Calcium Absorption Makes All the Difference

Calcium Absorption Makes All the Difference

Bone growth is a gradual process that peaks around age 30. The process of bone loss will take longer if there is a good, strong bone foundation.This is why it is important to build and maintain strong bones while we are in our youth and young adult life. One of the most important minerals necessary to achieve this goal is calcium. And calcium absorption in particular impacts how well our bones respond.

To Get Enough Calcium in Your Bones

The easiest way to ensure that you have adequate calcium stores is two-fold: dietary calcium and weight-bearing exercise. Weight-bearing exercise-like walking, for example-stimulates the mineralization of bone tissue. Moreover, the added benefit of eating a well-balanced diet will help combat bone demineralization in the future.

For some, however, exercise and diet are not sufficient insurance of long-term bone health. Calcium supplementation may be required for maximum calcium absorption.

Calcium, as well as other minerals, is stored in bone tissue. A low level of circulating blood calcium triggers bone to release the stored calcium, so that calcium can be utilized in critical areas:

  • the heart
  • nerve conduction
  • muscle contraction of internal organs

Calcium leaching leaves the bone in a precarious position. As long as the body has enough circulating calcium, the bone can have its precious mineral.

Read Magnesium: The Most Magnificent Mineral

Calcium Supplements

Calcium preparations come in a variety of compounds, strengths, and doses. Because of this, it is often confusing to determine which supplement is better. Additionally, since the body can only absorb calcium in small doses (500 mg), taking higher doses at one time is wasteful.

To determine the actual amount of calcium in a product, look on the label for elemental calcium. Different forms of calcium contain different amounts of elemental calcium. The following are some examples of different forms or compounds:

  • Calcium Carbonate
  • Calcium Citrate
  • Calcium Gluconate
  • Calcium Lactate

Calcium Carbonate

Calcium carbonate has the highest level of elemental calcium (40%) and is commonly used as an antacid to treat heartburn, acid indigestion, peptic ulcers, and reflux. For many the high level of elemental calcium makes it a good source of supplementation for the treatment of bone-mass-related issues, like osteoporosis.

To optimize absorption of calcium carbonate, it must be taken with an acidic beverage like orange juice or with a meal (because the meal will stimulate acid production in the stomach). Potential side effects are bloating, gas, and constipation.

Some advise against the use of calcium carbonate because of its ability to lower stomach acid, something that is normally reduced (and needed) during aging.

Read more about the causes of heartburn

Calcium Citrate

Calcium citrate has the second highest level of elemental calcium (20%) and is the most absorbable supplement. However, it is more expensive than carbonate.

Calcium citrate is commonly used post-surgically for gastric bypass patients due to its effortless absorbability. Because of its propensity to bind to heavy metals, it is often used in water softeners. It is found in food as a preservative. As a supplement, it must be taken on an empty stomach to ensure adequate absorption.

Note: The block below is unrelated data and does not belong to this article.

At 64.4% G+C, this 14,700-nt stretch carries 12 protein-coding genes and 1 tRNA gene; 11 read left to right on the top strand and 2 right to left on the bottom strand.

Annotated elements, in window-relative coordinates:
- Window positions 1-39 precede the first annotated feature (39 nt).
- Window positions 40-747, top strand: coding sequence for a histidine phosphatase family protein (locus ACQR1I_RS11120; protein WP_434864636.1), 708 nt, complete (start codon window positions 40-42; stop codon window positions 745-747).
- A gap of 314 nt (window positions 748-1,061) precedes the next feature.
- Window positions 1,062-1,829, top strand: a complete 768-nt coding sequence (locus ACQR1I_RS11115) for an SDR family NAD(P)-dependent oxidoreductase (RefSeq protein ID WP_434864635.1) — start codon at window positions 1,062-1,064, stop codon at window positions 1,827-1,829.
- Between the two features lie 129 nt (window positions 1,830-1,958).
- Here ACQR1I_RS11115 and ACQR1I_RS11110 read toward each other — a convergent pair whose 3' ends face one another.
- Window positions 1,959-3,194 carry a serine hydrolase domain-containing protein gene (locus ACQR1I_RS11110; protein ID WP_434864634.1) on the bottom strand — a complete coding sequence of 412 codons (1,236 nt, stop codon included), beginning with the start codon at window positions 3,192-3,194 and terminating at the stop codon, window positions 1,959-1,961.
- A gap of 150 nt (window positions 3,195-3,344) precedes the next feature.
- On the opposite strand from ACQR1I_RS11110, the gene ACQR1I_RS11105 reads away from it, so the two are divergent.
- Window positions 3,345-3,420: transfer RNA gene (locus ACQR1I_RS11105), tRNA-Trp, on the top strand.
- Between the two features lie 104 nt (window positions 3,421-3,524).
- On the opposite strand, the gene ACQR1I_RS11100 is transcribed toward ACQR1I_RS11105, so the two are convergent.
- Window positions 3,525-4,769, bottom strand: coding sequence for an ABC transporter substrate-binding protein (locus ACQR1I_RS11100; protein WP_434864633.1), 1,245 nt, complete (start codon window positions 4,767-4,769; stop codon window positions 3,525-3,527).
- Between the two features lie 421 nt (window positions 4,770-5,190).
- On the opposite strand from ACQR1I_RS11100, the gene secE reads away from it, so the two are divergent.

Calcium Gluconate

Calcium gluconate contains 9% of elemental calcium. In the hospital setting, it is used intravenously to treat hypocalcemia. It is the antidote for magnesium sulfate overdose is and often administered to women who are in preterm labor. Lastly, due to its unique cardiac protective properties, it is used during episodes of hyperkalemia.

Read more about the link between soda and preterm delivery

Calcium Lactate

Calcium lactate contains 13% of elemental calcium and is used in food preparation in the form of baking soda. Added to fresh fruit, it prolongs shelf life; added to sugar-free products, it prevents tooth decay. Because pH levels have little to no impact on its absorbability, it can be taken with or without food.

Forms of Calcium to Avoid

Finally, there is a small group of calcium supplements that have been found to contain lead and other heavy metals and therefore not recommended for ingestion:

  • oyster shell
  • dolomite
  • bone meal


In conclusion, the best way to achieve strong bones is through dietary calcium and exercise. Realistically, these options may not be enough for some individuals. The use of calcium supplementation is appropriate and achievable in a variety of ways. Because individual needs and contraindications vary, it is best to consult a health care professional before embarking on a calcium supplement program.

Image: Mike Baird

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Linda Mundorff, MPH, MSN, ND, RN, CNC, CTN has worked in health care for over 25 years as a registered nurse, health educator, associate professor, and a naturopathic doctor. She holds several degrees in health education, public health, nursing, and naturopathy. She is a certified nutritional consultant and a board certified traditional naturopath. Dr. Mundorff is the author of several books, including Memories Of My Sister: Dealing with Sudden Death, Medical Terminology: A Student Workbook. Her latest, Take Control: A Guide to Holistic Living, is an innovative health guide, which helps the reader learn how to regain control of their health by discovering the practical effectiveness of combining alternative and modern medicine.